US Govt challenges sentences of ex-Deutsche Bank traders in LIBOR rigging case

The Government appeals from the District Court’s judgment in the case against Gavin Campbell Black and Matthew Connolly.

The proceedings related to the LIBOR rigging case targeting ex-Deutsche Bank traders Matthew Connolly and Gavin Black are far from over. Less than a month after the New York Southern District Court announced the sentences of the former traders imposing only financial penalties and issuing no prison sentences, the United States Government has filed notices of appeal.
According to the documents submitted at the Court on November 22, 2019, the Government appeals from the judgment delivered by Judge Colleen McMahon as to Connolly and Black. In particular, the Government appeals from the sentences and not the conviction of the former traders.
Let’s recall that the District Court sentenced Gavin Black to three years of supervised release and ordered him to pay a fine of $300,000. Matthew Connolly was issued with a sentence of two years of supervised release and a fine of $100,000.
The Department of Justice had pushed for a much harsher penalty for Connolly, arguing that he, along with Gavin Black and numerous co-conspirators at Deutsche Bank, manipulated LIBOR “with callous and knowing disregard for the far-reaching effects of their actions”. As supervisor of the bank’s New York trading desk, Connolly was said to have leveraged his position of authority and explicitly directed his subordinate, Timothy Parietti, to email the London-based submitters with the desk’s positions so they could manipulate LIBOR in New York’s favor.
The Government noted that Connolly remains openly defiant, showing no signs of remorse or acceptance of responsibility. He wrote a book (Matthew Connolly, Target: A Scapegoat’s Guide to the Federal Justice System) about his trial full of rather obscene expressions: referring (redactions are applied – Ed.) to the prosecution as “sneaky f***ers,” “the best scumbags in the world,” “slime,” and to Mr. Parietti as “the little f***er,” “a**clown,” “coward,” “feeble little a**hole.”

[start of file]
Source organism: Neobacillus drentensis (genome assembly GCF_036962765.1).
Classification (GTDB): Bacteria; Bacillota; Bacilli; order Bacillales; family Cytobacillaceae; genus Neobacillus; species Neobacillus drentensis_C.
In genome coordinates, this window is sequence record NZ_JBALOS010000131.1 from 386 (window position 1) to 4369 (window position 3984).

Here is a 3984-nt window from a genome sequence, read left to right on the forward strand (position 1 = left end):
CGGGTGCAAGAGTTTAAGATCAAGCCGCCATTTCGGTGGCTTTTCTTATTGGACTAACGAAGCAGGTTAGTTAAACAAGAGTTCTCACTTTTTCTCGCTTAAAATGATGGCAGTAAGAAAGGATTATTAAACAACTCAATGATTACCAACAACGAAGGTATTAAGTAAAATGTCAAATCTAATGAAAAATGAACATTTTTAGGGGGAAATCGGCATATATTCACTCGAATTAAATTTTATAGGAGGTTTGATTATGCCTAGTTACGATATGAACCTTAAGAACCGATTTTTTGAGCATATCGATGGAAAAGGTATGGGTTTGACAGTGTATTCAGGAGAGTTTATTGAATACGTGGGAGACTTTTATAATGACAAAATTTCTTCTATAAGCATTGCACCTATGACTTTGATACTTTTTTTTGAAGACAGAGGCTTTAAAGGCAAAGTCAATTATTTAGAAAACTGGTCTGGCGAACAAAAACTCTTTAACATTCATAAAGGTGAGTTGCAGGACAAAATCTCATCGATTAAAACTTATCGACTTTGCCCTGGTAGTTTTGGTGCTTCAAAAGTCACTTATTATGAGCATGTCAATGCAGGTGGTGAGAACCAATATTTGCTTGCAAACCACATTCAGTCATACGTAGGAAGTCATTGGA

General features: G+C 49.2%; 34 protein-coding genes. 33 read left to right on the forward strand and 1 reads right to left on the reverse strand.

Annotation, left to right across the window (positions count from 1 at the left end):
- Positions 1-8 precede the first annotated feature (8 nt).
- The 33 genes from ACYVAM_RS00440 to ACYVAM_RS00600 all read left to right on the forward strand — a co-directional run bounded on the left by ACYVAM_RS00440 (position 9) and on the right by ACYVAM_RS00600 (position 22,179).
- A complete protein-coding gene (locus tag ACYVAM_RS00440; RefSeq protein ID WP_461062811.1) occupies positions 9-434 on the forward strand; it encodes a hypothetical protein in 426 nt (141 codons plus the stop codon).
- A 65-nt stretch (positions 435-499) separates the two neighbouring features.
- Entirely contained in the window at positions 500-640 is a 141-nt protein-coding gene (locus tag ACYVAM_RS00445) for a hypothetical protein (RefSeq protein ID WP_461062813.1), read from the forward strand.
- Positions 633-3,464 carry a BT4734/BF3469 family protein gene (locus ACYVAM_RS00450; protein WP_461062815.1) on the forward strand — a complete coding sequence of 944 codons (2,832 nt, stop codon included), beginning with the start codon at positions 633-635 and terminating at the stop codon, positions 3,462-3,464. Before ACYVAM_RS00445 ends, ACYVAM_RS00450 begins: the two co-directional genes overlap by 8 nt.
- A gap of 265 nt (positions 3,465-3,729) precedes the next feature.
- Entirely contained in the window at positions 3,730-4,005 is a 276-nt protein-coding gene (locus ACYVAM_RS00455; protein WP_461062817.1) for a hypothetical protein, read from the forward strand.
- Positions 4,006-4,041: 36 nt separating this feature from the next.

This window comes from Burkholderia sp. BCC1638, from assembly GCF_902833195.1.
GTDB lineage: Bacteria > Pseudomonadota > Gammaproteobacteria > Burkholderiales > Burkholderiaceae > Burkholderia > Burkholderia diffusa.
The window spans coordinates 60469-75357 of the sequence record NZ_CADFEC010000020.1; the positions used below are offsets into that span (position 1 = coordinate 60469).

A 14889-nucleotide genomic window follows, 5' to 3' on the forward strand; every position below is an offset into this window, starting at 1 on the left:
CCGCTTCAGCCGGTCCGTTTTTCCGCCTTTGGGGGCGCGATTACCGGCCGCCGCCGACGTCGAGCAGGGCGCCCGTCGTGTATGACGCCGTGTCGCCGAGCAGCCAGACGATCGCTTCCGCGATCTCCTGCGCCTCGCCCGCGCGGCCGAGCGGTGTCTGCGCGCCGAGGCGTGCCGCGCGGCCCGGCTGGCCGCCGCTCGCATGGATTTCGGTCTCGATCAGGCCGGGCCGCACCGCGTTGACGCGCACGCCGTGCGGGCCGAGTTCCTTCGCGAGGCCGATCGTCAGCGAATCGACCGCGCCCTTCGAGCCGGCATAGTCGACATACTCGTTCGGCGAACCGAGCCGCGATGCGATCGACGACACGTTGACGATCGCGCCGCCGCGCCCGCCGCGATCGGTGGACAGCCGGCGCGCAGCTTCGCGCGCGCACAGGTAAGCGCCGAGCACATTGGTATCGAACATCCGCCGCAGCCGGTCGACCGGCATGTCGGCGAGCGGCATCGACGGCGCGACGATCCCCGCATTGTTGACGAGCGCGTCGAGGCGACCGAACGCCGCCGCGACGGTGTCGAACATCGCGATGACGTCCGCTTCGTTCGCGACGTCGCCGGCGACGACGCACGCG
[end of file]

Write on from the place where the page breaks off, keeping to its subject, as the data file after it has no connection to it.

The Government has argued that the Court should impose a substantial term of incarceration for Connolly – at offense level 34, by the government’s calculation, the Guidelines call for 151-188 months, as well as the maximum available fine of $3,000,000. This fine represents 3x$1,000,000, with $1 million being the maximum criminal fine for each of the three counts of conviction pursuant to 18 U.S.C. §§ 1343, 1344, 1349, and 3571(b).
Regarding Black, the Government had argued that, in accordance with the U.S. Sentencing Guidelines and associated statutory provisions, the Court should impose a substantial term of incarceration – at offense level 31, by the government’s calculation, the Guidelines call for 108-135 months – and the maximum available fine of $2,000,000.
The defendants are also appealing from the District Court’s judgment.